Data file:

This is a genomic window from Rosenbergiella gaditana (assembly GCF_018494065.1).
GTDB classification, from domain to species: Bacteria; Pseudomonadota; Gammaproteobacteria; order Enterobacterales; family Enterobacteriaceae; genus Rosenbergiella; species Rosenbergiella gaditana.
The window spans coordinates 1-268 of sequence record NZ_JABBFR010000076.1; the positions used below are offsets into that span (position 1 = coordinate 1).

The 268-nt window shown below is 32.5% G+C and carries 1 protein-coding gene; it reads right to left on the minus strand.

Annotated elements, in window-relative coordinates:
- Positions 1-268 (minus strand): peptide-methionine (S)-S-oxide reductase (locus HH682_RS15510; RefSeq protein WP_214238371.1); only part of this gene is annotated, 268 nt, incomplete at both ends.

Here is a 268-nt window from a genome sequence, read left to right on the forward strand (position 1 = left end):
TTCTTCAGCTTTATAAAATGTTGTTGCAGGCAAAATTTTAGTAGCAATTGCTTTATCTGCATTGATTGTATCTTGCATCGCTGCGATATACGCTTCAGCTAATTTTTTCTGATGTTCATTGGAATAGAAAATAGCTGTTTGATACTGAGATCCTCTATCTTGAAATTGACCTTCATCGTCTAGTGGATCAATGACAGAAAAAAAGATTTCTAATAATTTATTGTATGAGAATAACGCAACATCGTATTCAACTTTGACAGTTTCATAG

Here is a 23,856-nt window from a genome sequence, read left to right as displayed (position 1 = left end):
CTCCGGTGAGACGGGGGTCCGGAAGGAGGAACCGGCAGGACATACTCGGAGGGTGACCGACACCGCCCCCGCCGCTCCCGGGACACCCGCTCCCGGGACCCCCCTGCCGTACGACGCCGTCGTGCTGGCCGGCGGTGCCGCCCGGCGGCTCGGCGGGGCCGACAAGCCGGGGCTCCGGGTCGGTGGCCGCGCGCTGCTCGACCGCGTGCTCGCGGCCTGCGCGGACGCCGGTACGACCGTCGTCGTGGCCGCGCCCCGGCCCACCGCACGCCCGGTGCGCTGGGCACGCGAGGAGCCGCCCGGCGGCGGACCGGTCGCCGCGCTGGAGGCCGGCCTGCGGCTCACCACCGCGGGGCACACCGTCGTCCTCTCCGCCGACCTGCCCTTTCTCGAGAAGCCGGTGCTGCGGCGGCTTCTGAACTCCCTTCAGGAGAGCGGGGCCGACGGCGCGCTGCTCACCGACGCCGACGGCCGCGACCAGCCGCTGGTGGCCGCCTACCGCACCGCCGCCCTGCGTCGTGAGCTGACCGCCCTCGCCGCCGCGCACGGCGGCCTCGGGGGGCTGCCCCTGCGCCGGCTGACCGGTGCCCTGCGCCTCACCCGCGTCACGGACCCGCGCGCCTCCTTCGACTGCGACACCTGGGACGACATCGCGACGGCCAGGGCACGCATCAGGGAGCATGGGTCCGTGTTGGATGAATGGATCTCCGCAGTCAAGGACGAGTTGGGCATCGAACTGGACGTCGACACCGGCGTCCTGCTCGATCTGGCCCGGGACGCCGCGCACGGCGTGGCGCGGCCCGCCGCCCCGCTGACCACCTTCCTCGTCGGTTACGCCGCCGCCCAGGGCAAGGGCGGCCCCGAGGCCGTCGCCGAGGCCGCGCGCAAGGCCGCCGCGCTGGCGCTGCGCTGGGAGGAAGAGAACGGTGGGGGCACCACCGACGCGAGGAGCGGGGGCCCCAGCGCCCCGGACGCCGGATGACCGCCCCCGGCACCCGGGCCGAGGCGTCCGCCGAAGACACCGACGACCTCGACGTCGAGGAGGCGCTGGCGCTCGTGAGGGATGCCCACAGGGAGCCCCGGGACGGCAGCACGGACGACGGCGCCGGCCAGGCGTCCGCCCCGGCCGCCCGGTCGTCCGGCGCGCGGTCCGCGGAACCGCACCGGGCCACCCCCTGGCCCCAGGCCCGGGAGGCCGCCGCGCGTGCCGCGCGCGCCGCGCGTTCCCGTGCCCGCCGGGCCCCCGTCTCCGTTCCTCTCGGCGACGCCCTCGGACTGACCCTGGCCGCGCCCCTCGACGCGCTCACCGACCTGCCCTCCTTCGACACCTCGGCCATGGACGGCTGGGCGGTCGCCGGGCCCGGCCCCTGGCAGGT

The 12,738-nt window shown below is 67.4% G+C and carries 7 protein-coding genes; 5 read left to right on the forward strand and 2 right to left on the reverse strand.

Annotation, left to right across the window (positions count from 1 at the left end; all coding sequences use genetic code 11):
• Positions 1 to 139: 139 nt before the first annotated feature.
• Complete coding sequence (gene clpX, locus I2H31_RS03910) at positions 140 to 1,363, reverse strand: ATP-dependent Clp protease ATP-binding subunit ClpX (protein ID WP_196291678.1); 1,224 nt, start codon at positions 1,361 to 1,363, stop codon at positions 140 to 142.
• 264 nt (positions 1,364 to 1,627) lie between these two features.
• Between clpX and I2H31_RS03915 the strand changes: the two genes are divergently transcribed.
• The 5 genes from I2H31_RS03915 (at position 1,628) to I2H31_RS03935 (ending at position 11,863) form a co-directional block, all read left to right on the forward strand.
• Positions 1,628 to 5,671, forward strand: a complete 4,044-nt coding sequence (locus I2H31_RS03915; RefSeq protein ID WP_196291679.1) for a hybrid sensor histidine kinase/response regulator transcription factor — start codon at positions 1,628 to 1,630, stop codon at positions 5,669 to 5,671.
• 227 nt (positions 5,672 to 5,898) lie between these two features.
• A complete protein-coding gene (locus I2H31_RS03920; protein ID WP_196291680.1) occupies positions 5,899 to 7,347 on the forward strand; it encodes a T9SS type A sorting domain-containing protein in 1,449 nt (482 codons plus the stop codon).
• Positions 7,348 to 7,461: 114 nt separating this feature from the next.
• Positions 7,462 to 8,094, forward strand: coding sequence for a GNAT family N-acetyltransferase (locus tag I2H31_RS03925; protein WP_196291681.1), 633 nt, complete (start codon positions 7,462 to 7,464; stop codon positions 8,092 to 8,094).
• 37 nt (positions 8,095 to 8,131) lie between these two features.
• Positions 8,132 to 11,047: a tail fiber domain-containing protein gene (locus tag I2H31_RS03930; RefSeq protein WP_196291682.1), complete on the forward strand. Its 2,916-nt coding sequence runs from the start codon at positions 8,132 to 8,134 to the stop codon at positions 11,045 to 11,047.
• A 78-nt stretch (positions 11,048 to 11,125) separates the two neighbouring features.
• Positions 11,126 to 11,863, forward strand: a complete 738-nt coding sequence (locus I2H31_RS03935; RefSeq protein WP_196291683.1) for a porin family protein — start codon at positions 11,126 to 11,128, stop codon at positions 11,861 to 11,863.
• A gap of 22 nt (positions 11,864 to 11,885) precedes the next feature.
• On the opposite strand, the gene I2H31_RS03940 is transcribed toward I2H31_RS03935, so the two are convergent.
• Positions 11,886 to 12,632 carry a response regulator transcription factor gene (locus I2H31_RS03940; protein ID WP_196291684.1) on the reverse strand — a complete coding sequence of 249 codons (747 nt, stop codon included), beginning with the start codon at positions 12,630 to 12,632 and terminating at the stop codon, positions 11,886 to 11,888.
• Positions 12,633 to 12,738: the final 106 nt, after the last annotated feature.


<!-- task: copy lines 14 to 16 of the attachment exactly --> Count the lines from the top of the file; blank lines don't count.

• Complete coding sequence (gene clpX, locus I2H31_RS03910) at positions 140 to 1,363, reverse strand: ATP-dependent Clp protease ATP-binding subunit ClpX (protein ID WP_196291678.1); 1,224 nt, start codon at positions 1,361 to 1,363, stop codon at positions 140 to 142.
• 264 nt (positions 1,364 to 1,627) lie between these two features.
• Between clpX and I2H31_RS03915 the strand changes: the two genes are divergently transcribed.